In accordance with the known prior art, the skilled worker would have expected an immediate reaction of the isocyanates with the OH groups present in the polyacrylate, thereby making the partially crosslinked composition uncoatable. To avoid this, he or she would have had to use blocked isocyanates at extremely high temperatures, with the disadvantage of the blocking agents remaining in the adhesive and causing disruption.
As is apparent from the data in table 2, it is possible by this method to produce very high-performing adhesive transfer tapes. The adhesion values are very good, particularly in the case of resin modification, and the cohesion--measured via the holding power at 23° C.--is likewise good. Surprisingly good for the skilled worker is the heat resistance as measured by the SAFT test. In every case the bond is stable up to a temperature of 200° C.
Particularly positive is the balanced adhesive profile of the respective sides of the adhesive transfer tape. When coating is carried out onto a double-sidedly siliconized smooth PET film, both sides of the adhesive transfer tape exhibit virtually the same technical adhesive data. This illustrates the homogeneous crosslinking through the layer. This is surprising for the skilled worker.
The method of the invention makes it possible for the first time to avoid the disadvantages of the prior art.
TABLE-US-00001 TABLE 1 Crosslinker incorporation and coating Crosslinker Throughput of Base polymer Fraction of type and amount composition Rotational Setpoint K additives [% [% crosslinker through speed of TSE temperature of Example Polymer value by weight] to polymer] TSE [kg/h] [1/min] TSE [° C.] T 1 B2 63 -- 0.21% 10 100 80 Bayhydur VP LS 2150/1 T 2 B1 69 6.5% 2.13% 11 100 80 Hollow glass Bayhydur beads VP LS 2150/1 Q-CEL 5028 T3 B2 63 6.5% 0.11% 11 150 80 Hollow glass Bayhydur beads VP LS 2150/1 Q-CEL 5028 T 4 B2 63 -- 0.83% 10 100 80 Tolonate XIDT 70B T 5 B2 63 6.5% 0.14% 11 100 80 Hollow glass Tolonate beads XIDT 70B Q-CEL 5028 T 6 B3 60 -- 0.25% 12 100 80 Bayhydur VP LS 2150/1 T 7 B1 69 20% DT 110 0.25% 10 100 80 Bayhydur VP LS 2150/1 Crosslinker incorporation and coating Coating temperature Current Pressure Temperature of of doctor Layer consumption at exit of composition after roll/coating Processing Coatweight thickness Example of TSE [A] TSE [bar] TSE [° C.] roll [° C.] time [min] [g/m2] [μm] T 1 16 24 108 100/100 9 730 770 T 2 11 15 98 100/100 4 625 715 T3 18 38 130 120/120 7 705 720 T 4 15 32 106 100/100 4 775 785 T 5 18 30 104 100/100 5 590 625 T 6 15 32 115 100/100 10 600 620 T 7 14 35 115 100/100 14 750 780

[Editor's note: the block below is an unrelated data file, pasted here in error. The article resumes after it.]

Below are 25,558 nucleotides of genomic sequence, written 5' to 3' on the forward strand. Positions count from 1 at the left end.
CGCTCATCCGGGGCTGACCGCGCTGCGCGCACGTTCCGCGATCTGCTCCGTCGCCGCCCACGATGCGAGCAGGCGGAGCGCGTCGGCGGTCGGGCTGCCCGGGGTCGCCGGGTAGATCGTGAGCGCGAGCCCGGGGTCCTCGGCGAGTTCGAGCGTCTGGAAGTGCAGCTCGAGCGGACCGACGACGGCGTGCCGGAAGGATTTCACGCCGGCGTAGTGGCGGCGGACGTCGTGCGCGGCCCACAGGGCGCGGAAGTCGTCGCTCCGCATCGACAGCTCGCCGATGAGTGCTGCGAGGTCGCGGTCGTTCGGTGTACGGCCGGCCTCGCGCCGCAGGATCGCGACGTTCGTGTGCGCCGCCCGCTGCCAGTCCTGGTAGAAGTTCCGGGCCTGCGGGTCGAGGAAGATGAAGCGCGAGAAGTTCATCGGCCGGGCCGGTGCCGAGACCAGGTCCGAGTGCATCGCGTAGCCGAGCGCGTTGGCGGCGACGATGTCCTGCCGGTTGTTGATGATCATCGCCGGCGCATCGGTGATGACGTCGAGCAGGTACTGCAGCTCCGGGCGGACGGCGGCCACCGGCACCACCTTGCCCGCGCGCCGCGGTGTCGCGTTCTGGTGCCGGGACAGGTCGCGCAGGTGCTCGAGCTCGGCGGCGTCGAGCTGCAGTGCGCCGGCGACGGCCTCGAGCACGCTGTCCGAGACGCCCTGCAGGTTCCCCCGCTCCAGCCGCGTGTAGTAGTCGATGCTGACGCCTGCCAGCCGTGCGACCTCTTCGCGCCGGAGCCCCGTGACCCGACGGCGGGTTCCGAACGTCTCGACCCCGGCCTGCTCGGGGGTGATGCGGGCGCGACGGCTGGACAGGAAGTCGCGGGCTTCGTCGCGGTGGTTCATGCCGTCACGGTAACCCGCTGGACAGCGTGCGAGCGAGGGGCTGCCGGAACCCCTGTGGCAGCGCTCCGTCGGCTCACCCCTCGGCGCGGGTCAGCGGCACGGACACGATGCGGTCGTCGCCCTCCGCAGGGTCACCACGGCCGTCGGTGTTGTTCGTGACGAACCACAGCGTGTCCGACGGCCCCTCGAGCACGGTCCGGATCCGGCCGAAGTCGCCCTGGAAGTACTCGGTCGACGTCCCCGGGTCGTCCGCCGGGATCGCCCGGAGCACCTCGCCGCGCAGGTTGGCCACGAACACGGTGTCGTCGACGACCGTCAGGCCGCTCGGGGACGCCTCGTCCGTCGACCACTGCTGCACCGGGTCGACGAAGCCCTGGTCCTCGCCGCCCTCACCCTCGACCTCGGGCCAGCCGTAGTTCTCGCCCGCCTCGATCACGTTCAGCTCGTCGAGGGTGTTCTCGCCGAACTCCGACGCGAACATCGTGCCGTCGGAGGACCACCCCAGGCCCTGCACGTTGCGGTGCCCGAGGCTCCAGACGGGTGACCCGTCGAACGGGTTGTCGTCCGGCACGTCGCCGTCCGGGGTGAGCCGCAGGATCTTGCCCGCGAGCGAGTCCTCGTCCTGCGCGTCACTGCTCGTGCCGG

TABLE-US-00002 TABLE 2 90° bond strength Holding power 10 N Rolling ball Ex- Thick- Coat- to steel 23° C. tack [mm] am- Composition (base polymer, ness weight [N/cm] [min] open lined SAFT [μm] ple additives, crosslinkers) [μm] [g/m2] open side lined side open side lined side side side open side lined side T 1 B2 -- 0.21% 770 730 14.5 14.5 247 000 25 000 40 42 687 μm 680 μm Bayhydur (200° C.) (200° C.) VP LS 2150/1 T 2 B1 6.5% 2.13% 715 625 7.9 7.8 12 050 13 000 230 225 123 μm 125 μm Hollow glass Bayhydur (200° C.) (200° C.) beads VP LS 2150/1 Q-CEL 5028 T3 B2 6.5% 0.11% 720 705 10.9 10.9 2154 2204 14 16 900 μm 920 μm Hollow glass Bayhydur (200° C.) (200° C.) beads VP LS 2150/1 Q-CEL 5028 T 4 B2 -- 0.83% 485 475 8.8 8.7 14 000 13 800 95 96 275μm 280 μm Tolonate (200° C.) (200° C.) XIDT 70B T 5 B2 6.5% 0.14% 625 590 9.7 9.8 7568 7457 20 19 785 μm 768 μm Hollow glass Tolonate (200° C.) (200° C.) beads XIDT 70B Q-CEL 5028 T 6 B3 -- 0.25% 620 600 8.6 8.6 15 458 15 649 125 122 235 μm 240 μm Bayhydur (200° C.) (200° C.) VP LS 2150/1 T 7 B1 20% DT 110 0.25% 780 750 18.0 17.9 2034 2020 10 9 971 μm 978 μm Bayhydur (200° C.) (200° C.) VP LS 2150/1
Patent applications by Jorg Speer, Wrist DE
Patent applications by Kay Brandes, Kaltenkirchen-Moorkaten DE
Patent applications by Stephan Zollner, Buchholz/nordheide DE
Patent applications by Sven Hansen, Hamburg DE
Patent applications by tesa AG
Patent applications in class Polymer derived only from ethylenically unsaturated monomer
Patent applications in all subclasses Polymer derived only from ethylenically unsaturated monomer